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In this post I’m showing how to create a simple XAML markup extension. A markup extension is a class derived from MarkupExtension, and it can be used to provide further extensibility to the XAML markup code. The custom markup extension showed here (called AutoTagExtension) will provide auto-numbering capability to any element (class) or attribute (property) of the markup code. Moreover, this markup extension is likely to be useless in a LOB scenario.

Any instance of the class AutoTagExtension can be configured with a Prefix (a custom string) and will produce a formatted string like “<Prefix><Count>,” where <Prefix> is the prefix set in the XAML by the designer, and <Count> is an Integer automatically generated based on the number of elements (having the same Prefix) already present in the markup. Since this markup extension will return a string, I’ll use this extension in standard properties such as Run.Text and Button.Content. For instance:

<Button Content="{AutoTag Prefix=AButton}"/>


The markup extension



The class AutoTagExtension is declared as follows (note that the suffix –Extension can be stripped out when using the class in the XAML code)



using System;
using System.Collections.Generic;
using System.Windows.Markup;

namespace WpfMarkupExtentionsDemo
{
public class AutoTagExtension:MarkupExtension
{
//Default constructor: enables writing {AutoTag} in the markup
public AutoTagExtension()
{

}

//Parameterized constructor: enables writing {AutoTag myPrefix} in the markup
public AutoTagExtension(string prefix)
{
Prefix = prefix;
}

//Use {AutoTag myPrefix,true} to reset the count of “myPrefix” elements
public AutoTagExtension(string prefix, bool resetCount)
{
Prefix = prefix;
if (resetCount) ResetCount(prefix);
}

//Public instance property: enables writing {AutoTag Prefix=myPfx} in the markup
public string Prefix { get; set; }

//This one makes the magic happen
public override object ProvideValue(IServiceProvider s)
{
return String.Format("{0}{1}", Prefix, GetCount(Prefix));
}

#region Static members provide counting capability
private static readonly Dictionary<string,int> _counts 
= new Dictionary<string, int>();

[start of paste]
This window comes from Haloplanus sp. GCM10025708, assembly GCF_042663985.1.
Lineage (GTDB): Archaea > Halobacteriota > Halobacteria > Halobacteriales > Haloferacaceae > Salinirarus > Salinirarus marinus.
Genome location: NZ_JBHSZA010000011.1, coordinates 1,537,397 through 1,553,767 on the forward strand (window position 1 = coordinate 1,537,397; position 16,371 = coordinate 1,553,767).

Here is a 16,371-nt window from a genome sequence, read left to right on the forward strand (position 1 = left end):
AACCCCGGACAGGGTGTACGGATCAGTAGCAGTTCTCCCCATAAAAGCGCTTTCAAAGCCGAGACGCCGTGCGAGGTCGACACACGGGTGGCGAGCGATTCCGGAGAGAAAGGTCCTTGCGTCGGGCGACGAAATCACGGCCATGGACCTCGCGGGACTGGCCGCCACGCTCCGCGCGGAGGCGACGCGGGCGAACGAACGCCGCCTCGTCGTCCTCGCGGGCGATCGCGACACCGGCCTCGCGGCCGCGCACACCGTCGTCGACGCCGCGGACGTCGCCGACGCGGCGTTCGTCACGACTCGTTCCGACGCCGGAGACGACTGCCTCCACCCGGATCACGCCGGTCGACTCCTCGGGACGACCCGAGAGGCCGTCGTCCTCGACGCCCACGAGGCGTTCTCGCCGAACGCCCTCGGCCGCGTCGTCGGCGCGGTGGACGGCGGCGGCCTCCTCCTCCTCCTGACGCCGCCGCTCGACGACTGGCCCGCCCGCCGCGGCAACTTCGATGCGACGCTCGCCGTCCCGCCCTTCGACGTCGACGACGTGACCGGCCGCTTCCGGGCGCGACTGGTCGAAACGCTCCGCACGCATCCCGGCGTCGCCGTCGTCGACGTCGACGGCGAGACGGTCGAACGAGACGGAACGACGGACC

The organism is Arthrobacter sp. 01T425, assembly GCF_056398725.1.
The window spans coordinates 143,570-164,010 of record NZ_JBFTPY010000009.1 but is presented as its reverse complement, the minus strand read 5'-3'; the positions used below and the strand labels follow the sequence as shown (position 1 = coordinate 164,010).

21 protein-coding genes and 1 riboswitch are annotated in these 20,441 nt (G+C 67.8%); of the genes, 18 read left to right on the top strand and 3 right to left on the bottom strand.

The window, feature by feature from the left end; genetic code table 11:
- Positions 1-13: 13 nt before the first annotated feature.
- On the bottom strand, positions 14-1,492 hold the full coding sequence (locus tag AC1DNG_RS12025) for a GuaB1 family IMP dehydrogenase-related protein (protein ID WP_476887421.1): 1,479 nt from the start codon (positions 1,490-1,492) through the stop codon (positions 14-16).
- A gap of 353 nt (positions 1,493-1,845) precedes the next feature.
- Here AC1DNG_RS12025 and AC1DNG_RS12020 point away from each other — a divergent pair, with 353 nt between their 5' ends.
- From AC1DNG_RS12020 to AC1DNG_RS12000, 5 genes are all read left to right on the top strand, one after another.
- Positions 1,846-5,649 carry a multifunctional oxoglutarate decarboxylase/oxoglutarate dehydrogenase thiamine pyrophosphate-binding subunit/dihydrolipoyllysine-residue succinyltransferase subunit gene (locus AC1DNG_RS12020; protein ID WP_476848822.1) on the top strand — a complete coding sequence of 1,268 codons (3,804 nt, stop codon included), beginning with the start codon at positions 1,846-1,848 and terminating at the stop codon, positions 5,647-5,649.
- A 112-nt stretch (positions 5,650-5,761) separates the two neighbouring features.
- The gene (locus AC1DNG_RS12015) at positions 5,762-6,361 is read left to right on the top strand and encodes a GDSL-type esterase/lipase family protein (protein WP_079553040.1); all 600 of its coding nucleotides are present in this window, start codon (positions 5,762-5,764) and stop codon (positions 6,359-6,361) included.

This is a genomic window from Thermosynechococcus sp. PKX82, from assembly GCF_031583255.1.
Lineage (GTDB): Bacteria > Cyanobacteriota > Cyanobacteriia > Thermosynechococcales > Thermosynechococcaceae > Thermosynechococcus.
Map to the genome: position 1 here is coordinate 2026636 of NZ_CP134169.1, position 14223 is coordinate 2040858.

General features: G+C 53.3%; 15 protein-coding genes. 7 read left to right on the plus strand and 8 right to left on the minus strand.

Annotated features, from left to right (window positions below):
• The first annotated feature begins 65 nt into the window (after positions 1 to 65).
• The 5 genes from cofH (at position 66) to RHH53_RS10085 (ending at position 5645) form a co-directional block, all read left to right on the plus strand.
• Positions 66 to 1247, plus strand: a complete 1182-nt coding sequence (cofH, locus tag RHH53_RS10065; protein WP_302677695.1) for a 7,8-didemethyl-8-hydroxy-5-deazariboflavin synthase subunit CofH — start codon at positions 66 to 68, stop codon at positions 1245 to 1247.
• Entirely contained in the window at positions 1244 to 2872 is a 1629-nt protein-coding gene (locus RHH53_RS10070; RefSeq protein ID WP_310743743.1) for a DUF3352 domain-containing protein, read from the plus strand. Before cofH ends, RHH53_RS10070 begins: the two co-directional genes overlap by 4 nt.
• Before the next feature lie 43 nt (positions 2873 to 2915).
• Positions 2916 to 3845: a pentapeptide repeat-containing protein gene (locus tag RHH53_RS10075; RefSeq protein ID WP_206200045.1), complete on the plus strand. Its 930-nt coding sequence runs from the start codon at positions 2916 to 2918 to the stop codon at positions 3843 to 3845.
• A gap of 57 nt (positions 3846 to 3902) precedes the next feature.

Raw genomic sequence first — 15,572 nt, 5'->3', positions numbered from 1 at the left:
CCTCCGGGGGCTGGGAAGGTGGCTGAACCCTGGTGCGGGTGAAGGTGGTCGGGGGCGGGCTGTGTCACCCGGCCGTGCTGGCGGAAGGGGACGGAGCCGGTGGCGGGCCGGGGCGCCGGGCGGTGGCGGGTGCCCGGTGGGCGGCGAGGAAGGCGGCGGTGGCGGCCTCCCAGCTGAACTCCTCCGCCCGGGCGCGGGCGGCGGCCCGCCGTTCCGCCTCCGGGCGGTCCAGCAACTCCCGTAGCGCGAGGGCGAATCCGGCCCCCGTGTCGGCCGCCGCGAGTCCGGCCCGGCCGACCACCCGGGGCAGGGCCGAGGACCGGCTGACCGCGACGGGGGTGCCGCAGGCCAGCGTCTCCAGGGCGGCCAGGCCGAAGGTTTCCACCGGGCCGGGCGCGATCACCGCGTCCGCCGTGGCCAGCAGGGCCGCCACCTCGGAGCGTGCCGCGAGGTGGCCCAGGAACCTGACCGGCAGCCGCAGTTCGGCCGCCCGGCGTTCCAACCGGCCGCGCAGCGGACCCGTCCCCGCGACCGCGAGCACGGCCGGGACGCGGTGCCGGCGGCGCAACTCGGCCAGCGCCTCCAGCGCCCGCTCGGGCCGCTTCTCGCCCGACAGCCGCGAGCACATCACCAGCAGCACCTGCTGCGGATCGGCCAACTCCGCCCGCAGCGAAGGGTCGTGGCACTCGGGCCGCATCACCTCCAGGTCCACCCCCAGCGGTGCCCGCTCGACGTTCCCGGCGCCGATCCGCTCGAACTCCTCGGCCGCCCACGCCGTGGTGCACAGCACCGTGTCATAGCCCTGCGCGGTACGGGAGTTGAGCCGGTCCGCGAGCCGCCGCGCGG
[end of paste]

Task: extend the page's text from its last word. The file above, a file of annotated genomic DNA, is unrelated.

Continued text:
//C# doesn’t support static indexers, so I write a “classic” getter function...
protected static int GetCount(string prefix)
{
if (_counts.ContainsKey(prefix))
{
return ++_counts[prefix];
} else
{
_counts.Add(prefix, 0);
return 0;
}
}
//This one enables resetting the counter
protected void ResetCount(string prefix)
{
_counts.Remove(prefix);
}

#endregion
}
}


Using my custom markup extension in the XAML code



The usage of the extension in the XAML code is straightforward: simply declare a namespace alias for the library containing the markup extension (e.g. “my”) and use it as follows:.



<StackPanel>
<Button Content="{my:AutoTag Button,true}"/>
<Button Content="{my:AutoTag Prefix=Button }"/>
<TextBlock>
<Run FontStyle="Italic" Text="{my:AutoTag 'Run '}"/>,
<Run Text="{my:AutoTag 'Run '}"/>
</TextBlock>
<Button Content="{my:AutoTag Button, true}"/>
</StackPanel>


The first usage invokes the constructor that accepts two input parameters: the prefix and the flag resetCount. The second usage invokes the default constructor and set a value for the Prefix public property. Subsequent usages are similar.



Design-time behavior



At design-time the markup extension is already alive and kickin’, as you can see in this screenshot:



markext01



If you close and re-open the designer, the static counts stay alive. As a consequence, at design-time you’ll see that the two Run elements are counted 2 and 3 (and not 0 and 1 as when opening the designer the first time):



markext02



Conclusions



Custom MarkupExtensions represent one of the many extensibility points given by WPF and XAML. In this simple sample I showed the basics about declaring and using a custom markup extension and how to provide transversal capabilities to the XAML elements, thanks to the usage of static members. You can easily find similar usages for any real LOB scenario.

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